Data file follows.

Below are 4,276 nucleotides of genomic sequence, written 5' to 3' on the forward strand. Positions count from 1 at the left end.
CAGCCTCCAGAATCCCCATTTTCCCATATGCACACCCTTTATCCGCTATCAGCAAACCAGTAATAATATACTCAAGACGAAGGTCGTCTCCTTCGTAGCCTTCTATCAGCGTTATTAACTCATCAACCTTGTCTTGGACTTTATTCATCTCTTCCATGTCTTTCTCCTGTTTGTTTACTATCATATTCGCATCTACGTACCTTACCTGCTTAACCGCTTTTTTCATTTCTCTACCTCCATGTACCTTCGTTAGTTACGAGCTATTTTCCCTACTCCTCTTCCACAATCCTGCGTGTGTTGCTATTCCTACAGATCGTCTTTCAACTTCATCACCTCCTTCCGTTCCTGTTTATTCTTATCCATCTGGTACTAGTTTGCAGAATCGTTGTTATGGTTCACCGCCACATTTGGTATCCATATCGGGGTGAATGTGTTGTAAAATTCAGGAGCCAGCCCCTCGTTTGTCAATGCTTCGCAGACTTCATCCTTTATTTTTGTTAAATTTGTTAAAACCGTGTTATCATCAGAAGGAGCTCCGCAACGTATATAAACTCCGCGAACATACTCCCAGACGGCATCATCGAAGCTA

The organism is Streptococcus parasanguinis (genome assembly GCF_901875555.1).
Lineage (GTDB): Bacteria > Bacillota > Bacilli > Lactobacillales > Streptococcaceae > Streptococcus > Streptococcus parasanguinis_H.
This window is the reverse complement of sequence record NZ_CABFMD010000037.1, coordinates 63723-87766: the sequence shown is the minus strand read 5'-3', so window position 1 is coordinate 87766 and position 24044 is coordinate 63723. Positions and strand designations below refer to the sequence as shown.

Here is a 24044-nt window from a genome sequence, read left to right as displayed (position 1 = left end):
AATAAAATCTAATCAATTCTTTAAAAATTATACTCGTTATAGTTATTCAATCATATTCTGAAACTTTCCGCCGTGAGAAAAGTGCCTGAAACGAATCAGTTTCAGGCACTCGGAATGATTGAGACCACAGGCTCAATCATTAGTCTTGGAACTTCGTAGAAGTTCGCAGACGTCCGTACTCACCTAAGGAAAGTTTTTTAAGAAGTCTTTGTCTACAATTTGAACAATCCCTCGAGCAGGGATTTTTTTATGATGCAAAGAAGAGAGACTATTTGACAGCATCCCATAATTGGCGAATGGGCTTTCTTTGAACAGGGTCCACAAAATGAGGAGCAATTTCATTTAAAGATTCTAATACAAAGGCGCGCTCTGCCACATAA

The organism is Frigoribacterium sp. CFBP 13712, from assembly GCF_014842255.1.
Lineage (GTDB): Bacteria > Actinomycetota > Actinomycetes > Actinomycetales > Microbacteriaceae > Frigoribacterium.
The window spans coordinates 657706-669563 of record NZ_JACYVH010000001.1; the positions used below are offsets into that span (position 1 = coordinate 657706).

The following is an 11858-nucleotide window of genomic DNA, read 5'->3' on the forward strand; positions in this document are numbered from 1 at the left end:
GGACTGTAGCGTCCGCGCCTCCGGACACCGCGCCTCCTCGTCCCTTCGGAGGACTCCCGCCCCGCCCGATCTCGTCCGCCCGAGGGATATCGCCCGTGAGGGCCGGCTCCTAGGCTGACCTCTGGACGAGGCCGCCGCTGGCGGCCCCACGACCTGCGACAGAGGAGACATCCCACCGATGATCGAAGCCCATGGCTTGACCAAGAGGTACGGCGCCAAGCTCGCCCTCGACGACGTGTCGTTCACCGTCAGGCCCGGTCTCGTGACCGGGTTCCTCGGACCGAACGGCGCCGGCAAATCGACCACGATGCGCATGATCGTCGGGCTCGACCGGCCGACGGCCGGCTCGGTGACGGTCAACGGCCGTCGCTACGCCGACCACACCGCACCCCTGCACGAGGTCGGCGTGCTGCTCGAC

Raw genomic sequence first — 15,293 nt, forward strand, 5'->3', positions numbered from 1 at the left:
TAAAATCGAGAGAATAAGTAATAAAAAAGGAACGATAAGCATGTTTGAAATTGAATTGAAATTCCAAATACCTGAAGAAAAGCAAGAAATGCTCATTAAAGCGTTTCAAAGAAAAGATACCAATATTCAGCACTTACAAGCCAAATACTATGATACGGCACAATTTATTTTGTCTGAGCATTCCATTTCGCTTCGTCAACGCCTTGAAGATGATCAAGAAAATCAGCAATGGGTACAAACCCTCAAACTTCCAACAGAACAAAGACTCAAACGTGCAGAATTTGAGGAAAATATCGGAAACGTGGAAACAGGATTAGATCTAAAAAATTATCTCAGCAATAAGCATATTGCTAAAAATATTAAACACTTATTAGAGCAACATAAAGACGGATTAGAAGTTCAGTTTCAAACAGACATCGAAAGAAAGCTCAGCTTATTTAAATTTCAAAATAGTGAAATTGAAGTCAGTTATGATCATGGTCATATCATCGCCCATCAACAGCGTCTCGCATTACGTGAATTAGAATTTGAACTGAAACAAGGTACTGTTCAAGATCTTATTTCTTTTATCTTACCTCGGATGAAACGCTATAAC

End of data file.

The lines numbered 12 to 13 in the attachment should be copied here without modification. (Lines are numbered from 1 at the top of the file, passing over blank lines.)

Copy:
GGACTGTAGCGTCCGCGCCTCCGGACACCGCGCCTCCTCGTCCCTTCGGAGGACTCCCGCCCCGCCCGATCTCGTCCGCCCGAGGGATATCGCCCGTGAGGGCCGGCTCCTAGGCTGACCTCTGGACGAGGCCGCCGCTGGCGGCCCCACGACCTGCGACAGAGGAGACATCCCACCGATGATCGAAGCCCATGGCTTGACCAAGAGGTACGGCGCCAAGCTCGCCCTCGACGACGTGTCGTTCACCGTCAGGCCCGGTCTCGTGACCGGGTTCCTCGGACCGAACGGCGCCGGCAAATCGACCACGATGCGCATGATCGTCGGGCTCGACCGGCCGACGGCCGGCTCGGTGACGGTCAACGGCCGTCGCTACGCCGACCACACCGCACCCCTGCACGAGGTCGGCGTGCTGCTCGAC

Raw genomic sequence first — 15,293 nt, forward strand, 5'->3', positions numbered from 1 at the left: